Neither of these arguments is correct.
The scheduled cuts in physician payment rates have certainly created a political and policy nuisance. But the only imminent problem is the reduction in payment rates at the end of the year. To avoid those cuts, Congress needs to enact only a one-year fix to payment rates, not a permanent fix. A permanent solution might well be good policy, if it’s suitably paid for, but it is not something that must be done this year.
As evidence, we need look no further than last year, when Congress enacted its most recent doctor fix. Payment rates had been scheduled to fall by 10.6% starting in July 2008. Congress stepped in, however, and enacted the Medicare Improvements for Patients and Providers Act (MIPPA), which cancelled the scheduled cut and gave doctors a 1.1% raise for 2009. That action cost $9.4 billion and, to its credit, Congress found a way to pay for it; with all its various pieces, MIPPA was exactly budget-neutral.
Congress should follow the same path today and find a way to pay for the doctor fix. There are two responsible ways to do so:
- If Congress believes this issue is so important that it needs to be fixed once and for all, then it should do so and pay for it. Finding the political will may be difficult, but finding the money isn’t: the Senate Finance Committee has already identified more than $435 billion in Medicare spending over the next ten years that it deems unnecessary. Congress could use a portion of that money for the Medicare doctor fix, and would still have almost $200 billion left over to help pay for other priorities, such as an expansion in health insurance.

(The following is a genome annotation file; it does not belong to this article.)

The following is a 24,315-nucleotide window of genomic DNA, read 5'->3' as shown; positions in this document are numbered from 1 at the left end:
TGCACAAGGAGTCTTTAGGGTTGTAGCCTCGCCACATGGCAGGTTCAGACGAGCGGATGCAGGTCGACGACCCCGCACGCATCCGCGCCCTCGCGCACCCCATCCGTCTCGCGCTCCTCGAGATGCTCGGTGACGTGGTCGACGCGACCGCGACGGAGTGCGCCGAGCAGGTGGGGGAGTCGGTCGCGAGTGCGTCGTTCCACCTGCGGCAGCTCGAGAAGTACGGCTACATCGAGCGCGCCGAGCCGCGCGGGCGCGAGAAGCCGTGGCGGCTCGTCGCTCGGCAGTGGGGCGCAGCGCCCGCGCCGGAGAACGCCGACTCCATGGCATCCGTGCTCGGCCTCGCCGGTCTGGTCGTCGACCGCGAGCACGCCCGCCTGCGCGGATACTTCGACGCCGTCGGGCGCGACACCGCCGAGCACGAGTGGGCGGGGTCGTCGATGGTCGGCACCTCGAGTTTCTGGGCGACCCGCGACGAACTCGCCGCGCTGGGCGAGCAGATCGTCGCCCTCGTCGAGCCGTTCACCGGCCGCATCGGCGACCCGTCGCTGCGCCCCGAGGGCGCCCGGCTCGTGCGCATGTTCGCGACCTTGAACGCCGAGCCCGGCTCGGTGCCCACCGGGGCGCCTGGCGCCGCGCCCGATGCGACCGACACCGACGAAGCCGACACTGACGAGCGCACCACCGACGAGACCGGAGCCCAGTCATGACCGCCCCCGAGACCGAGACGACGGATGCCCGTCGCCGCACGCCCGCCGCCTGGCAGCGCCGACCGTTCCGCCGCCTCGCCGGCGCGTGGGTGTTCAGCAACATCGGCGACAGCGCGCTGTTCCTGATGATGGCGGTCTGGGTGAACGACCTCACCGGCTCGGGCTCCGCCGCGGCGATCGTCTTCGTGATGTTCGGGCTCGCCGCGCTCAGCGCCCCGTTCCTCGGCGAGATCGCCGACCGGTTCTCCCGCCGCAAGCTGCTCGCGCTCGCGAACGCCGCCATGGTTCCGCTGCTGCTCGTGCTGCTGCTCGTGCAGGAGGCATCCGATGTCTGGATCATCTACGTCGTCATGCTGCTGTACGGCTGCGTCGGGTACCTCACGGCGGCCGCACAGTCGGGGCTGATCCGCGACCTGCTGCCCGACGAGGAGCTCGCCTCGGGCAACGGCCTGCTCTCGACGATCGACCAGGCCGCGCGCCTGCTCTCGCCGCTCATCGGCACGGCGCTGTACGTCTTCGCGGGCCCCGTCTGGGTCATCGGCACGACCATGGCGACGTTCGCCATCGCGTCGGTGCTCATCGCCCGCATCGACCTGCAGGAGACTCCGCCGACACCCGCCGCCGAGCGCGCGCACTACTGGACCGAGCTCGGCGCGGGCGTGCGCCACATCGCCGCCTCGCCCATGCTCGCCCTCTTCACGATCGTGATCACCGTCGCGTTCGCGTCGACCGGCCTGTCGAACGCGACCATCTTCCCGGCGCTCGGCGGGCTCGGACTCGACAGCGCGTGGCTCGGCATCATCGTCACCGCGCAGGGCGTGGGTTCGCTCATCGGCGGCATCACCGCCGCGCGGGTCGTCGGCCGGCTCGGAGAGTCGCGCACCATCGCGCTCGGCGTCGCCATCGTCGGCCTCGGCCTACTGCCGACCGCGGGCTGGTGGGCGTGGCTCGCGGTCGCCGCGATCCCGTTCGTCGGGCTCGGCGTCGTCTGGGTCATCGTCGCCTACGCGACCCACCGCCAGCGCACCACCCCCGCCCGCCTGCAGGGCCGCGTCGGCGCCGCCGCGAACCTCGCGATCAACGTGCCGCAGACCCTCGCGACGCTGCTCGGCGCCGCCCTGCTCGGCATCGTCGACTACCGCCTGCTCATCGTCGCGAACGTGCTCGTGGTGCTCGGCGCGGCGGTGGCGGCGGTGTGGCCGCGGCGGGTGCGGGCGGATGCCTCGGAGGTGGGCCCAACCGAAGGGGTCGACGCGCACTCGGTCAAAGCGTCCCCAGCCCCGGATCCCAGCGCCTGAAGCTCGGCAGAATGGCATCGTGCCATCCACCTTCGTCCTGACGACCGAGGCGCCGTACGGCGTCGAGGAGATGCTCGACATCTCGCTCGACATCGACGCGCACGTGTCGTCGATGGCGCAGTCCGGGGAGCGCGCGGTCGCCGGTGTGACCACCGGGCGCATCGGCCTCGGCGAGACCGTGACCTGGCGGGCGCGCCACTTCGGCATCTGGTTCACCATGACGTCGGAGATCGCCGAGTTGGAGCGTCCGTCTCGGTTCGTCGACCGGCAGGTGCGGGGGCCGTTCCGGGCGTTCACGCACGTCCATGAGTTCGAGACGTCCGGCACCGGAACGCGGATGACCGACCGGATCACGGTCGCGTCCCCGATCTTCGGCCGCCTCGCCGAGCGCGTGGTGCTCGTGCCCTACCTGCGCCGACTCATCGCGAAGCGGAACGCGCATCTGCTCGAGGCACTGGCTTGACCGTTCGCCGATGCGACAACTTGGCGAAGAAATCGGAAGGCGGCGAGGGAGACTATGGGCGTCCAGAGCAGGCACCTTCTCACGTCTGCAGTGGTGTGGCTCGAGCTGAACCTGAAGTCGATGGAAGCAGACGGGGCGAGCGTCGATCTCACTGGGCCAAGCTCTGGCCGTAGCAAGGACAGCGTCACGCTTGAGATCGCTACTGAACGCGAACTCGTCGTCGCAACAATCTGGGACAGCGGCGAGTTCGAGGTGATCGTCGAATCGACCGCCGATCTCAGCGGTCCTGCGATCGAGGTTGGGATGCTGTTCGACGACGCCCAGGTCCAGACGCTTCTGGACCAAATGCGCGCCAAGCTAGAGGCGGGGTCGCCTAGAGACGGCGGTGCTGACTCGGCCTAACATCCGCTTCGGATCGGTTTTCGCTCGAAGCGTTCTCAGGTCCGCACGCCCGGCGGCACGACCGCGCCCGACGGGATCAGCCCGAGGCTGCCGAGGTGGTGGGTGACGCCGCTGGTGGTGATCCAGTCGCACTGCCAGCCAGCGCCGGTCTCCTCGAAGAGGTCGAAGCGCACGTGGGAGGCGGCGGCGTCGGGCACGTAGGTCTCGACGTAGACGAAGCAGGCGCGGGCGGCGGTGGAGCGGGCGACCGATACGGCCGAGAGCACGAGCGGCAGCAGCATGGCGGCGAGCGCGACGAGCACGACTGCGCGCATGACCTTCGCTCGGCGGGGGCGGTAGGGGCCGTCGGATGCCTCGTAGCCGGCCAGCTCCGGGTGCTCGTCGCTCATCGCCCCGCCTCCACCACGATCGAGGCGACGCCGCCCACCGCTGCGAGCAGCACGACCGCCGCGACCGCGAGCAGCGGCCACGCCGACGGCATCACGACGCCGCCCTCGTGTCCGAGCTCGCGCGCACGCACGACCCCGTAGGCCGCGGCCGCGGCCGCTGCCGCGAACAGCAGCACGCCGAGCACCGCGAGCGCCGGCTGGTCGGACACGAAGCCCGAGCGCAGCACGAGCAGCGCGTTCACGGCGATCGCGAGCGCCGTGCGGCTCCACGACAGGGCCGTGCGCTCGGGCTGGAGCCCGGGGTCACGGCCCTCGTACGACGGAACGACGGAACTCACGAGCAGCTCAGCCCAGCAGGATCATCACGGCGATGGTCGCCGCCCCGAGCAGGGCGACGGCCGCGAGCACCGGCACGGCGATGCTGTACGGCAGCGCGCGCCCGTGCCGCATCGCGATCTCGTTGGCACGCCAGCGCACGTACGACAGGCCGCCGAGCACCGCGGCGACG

- If Congress isn’t willing to pay for a permanent fix, then it should enact a one-year fix, and pay for it. That’s the approach taken in recent years and in the Baucus health bill. This approach is not perfect, but it would allow the merits of a long-run doctor fix to be addressed next year when our leaders will reportedly be more concerned about our harrowing fiscal situation.
If Congress passes a doctor fix without paying for it, however, that would raise serious doubts about its willingness to pay for other new spending programs. Consider, for example, the Baucus health bill, which would expand Medicaid, introduce new subsidies and tax incentives for health insurance, and make various expansions to other federal health programs. The total cost (excluding the one-year doctor fix) is just short of $900 billion over the next ten years. The bill proposes to pay for that spending through a combination of future spending reductions (e.g., reduced payment rates for hospitals in Medicare) and tax increases (e.g., a new tax on expensive health insurance plans).
On paper, the offsets in the bill appear to be larger than the new spending and, as a result, the bill scores as reducing the deficit over the next ten years. But that assumes that the offsets will really happen. Which leaves us with the trillion-dollar question: If Congress enacts a $245 billion doctor fix without paying for it, why should anyone believe it would ultimately allow the payment cuts and tax increases included in the health bills?
Donald B. Marron is a visiting professor at the Georgetown Public Policy Institute and writes about economics and finance at dmarron.com. He previously served as a member of the Council of Economic Advisers and as acting director of the Congressional Budget Office.